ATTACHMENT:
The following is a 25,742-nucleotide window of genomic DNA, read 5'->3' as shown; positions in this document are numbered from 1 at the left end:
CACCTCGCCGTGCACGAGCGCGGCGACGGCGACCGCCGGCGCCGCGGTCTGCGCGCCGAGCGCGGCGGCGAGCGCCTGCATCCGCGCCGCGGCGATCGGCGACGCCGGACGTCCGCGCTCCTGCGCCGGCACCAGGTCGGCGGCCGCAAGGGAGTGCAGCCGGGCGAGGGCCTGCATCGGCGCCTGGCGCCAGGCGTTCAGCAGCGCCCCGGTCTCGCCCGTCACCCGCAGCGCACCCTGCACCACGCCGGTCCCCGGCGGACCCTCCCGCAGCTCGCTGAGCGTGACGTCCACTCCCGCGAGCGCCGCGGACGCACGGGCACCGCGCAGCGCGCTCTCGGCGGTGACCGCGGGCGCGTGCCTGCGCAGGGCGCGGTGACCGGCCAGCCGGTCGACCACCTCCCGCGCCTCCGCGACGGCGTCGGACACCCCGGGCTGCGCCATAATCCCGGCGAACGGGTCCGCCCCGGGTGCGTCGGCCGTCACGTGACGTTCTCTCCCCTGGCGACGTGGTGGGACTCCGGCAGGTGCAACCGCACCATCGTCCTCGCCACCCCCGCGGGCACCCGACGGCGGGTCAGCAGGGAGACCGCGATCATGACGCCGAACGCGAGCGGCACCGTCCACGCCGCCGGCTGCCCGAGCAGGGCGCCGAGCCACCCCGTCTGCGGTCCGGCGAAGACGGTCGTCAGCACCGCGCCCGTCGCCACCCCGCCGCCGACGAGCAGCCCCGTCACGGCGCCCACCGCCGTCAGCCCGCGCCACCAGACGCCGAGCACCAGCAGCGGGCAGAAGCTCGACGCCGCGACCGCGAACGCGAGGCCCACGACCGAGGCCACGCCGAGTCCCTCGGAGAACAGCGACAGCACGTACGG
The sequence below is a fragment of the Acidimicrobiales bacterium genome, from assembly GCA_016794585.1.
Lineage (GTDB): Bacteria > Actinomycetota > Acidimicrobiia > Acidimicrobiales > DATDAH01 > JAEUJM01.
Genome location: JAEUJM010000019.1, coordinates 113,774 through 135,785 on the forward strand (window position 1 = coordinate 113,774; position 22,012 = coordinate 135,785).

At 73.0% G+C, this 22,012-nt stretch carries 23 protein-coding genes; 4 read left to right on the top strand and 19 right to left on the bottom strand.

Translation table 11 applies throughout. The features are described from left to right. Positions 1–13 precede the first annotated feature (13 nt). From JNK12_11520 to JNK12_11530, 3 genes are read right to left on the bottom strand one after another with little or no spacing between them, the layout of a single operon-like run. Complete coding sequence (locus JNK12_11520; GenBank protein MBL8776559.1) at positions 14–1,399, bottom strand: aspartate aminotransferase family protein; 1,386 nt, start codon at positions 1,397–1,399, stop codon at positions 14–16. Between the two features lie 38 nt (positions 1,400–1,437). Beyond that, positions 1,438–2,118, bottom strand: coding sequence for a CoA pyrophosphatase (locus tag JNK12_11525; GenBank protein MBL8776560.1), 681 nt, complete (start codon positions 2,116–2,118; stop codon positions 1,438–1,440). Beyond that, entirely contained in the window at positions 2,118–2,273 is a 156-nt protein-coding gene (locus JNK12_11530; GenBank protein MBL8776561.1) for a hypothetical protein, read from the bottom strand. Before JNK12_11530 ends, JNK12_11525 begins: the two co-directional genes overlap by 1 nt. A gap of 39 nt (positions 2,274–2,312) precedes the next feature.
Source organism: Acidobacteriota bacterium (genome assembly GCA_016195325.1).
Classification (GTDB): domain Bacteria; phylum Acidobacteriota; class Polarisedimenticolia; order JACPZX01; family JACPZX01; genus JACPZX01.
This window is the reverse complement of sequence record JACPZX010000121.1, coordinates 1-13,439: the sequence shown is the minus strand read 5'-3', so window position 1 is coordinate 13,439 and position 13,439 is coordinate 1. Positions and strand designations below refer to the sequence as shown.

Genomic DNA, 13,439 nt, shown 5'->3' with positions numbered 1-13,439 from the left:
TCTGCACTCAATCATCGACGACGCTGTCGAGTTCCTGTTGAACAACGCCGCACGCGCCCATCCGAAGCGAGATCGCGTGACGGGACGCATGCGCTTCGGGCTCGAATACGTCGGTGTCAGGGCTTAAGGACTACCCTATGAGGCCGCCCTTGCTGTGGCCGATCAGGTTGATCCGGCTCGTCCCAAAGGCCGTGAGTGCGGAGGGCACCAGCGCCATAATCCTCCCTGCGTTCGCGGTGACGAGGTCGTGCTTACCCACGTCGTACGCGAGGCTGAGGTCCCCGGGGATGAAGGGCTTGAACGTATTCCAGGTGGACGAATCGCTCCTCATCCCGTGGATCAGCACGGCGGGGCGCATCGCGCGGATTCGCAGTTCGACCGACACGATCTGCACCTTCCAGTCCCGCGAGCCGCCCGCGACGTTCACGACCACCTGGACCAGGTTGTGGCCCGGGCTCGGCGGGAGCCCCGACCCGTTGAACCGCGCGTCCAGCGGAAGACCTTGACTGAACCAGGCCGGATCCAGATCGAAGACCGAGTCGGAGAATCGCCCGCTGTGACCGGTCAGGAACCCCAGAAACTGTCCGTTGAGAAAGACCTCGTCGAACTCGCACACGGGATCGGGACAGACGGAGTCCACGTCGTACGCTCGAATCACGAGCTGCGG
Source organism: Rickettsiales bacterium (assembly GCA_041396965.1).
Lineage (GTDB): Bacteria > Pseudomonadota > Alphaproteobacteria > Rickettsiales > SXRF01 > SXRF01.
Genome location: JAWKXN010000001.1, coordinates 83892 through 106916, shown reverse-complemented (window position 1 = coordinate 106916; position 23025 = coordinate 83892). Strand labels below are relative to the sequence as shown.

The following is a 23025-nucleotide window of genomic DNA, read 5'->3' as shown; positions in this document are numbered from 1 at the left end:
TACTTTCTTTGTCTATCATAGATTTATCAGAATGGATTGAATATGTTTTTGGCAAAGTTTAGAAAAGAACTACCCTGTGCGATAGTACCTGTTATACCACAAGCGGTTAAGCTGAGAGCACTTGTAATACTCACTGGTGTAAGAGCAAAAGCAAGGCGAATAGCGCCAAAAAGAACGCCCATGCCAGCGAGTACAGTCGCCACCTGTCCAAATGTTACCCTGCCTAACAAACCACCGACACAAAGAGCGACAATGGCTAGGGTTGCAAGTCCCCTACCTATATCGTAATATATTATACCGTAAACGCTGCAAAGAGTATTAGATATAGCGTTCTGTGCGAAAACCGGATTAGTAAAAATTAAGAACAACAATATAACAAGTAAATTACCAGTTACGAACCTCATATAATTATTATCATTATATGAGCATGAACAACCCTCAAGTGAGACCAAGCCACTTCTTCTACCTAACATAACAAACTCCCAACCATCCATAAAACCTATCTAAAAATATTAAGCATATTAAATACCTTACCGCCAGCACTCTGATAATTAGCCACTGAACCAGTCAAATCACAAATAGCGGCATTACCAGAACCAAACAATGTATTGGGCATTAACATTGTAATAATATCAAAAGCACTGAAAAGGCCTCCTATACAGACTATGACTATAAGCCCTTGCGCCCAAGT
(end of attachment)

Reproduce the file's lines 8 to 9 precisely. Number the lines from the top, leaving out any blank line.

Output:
Source organism: Acidobacteriota bacterium (genome assembly GCA_016195325.1).
Classification (GTDB): domain Bacteria; phylum Acidobacteriota; class Polarisedimenticolia; order JACPZX01; family JACPZX01; genus JACPZX01.